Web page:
Department of Defense:
Financial Audits Highlight Continuing Challenges to Correct Serious Financial Management Problems
T-AIMD/NSIAD-98-158: Published: Apr 16, 1998. Publicly Released: Apr 16, 1998.
- Full Report:
GAO discussed the status of financial management at the Department of Defense (DOD), focusing on: (1) serious material weaknesses now confronting DOD; (2) the resulting impact on DOD's ability to effectively carry out its programs and operations; and (3) the efforts under way to address these deficiencies.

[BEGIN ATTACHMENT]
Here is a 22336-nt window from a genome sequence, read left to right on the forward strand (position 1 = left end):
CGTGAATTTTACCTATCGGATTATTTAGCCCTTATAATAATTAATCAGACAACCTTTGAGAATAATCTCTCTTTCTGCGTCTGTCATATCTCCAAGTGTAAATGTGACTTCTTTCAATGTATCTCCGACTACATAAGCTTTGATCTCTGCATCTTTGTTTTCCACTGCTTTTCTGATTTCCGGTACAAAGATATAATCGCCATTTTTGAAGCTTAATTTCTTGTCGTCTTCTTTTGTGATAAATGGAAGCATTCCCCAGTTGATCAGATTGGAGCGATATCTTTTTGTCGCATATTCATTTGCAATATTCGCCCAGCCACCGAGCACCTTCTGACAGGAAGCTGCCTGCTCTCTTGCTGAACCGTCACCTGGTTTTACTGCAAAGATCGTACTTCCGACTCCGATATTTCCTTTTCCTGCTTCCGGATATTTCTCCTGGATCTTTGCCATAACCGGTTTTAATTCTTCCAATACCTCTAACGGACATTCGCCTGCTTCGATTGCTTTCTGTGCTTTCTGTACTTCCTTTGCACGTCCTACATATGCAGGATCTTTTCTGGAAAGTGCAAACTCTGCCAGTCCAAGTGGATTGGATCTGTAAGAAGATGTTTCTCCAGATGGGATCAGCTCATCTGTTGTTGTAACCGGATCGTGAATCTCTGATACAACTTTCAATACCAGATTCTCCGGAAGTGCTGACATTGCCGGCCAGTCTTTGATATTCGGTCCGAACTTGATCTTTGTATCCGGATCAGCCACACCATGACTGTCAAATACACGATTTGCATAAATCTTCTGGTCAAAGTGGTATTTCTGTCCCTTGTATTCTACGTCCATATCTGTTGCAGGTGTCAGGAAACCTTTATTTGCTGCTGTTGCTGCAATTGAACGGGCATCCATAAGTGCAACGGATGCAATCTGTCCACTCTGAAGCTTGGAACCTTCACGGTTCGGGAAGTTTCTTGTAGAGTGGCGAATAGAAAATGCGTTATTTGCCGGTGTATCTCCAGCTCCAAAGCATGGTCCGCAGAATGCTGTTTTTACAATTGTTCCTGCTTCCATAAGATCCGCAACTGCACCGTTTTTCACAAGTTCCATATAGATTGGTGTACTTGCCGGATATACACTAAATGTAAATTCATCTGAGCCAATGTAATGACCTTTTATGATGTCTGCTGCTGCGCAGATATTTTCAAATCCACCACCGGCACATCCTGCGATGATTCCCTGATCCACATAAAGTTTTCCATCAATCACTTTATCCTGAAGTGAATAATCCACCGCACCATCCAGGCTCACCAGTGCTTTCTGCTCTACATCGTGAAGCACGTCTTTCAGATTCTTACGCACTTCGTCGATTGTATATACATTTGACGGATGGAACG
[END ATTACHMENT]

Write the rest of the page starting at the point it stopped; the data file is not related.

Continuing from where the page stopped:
GAO noted that: (1) serious material weaknesses were found in DOD systems and processes relied on to maintain accountability and to control physical assets under its purview, including military equipment; general property, plant and equipment; and inventories; (2) auditors found that DOD's logistical systems could not be relied upon to provide basic information; (3) as a result, senior DOD officials did not have accurate information to use in making operational decisions or for financial reporting; (4) the Navy does not have a central system that supports both financial reporting and worldwide visibility over various categories of military equipment; (5) instead it relies on various systems and publications to provide this information; (6) the Army relies on a central logistics system, the Continuing Balance System-Expanded, to maintain worldwide visibility for all military equipment, including the Army's most critical war fighting equipment; (7) GAO reported that the compatibility rate calculation used by the Army does not provide a complete indicator of the central system's accuracy because it does not include errors associated with equipment that is in-transit between locations; (8) GAO's recent work identified problems with the Air Force's Reliability and Maintainability Information System, which is intended to provide worldwide visibility over its equipment and timely maintenance and logistical information; (9) this central logistical system is used to support Air Force field and operational commanders; (10) both the Army and Air Force have indicated that they have either taken, or are taking, actions to address auditor concerns and improve these critical systems; (11) DOD's inability to effectively account for and control its reported $170-billion investment in inventories has been an ongoing area of major concern; (12) in addition to not having a complete inventory of its financial management systems, DOD has not documented how it conducts its financial management operations now and plans to in the future; (13) GAO is continuing to monitor DOD inventory management as one of the areas it considers as high risk because of its vulnerability to waste, fraud, and abuse; (14) DOD has not fully implemented the federal accounting standard that requires it to recognize and report liabilities associated with environmental cleanup and disposal of its assets; (15) DOD faces a formidable task in providing assurance that its thousands of systems will be compliant and that the data among these systems will be accurate; and (16) DOD has a number of financial management reform efforts planned or under way.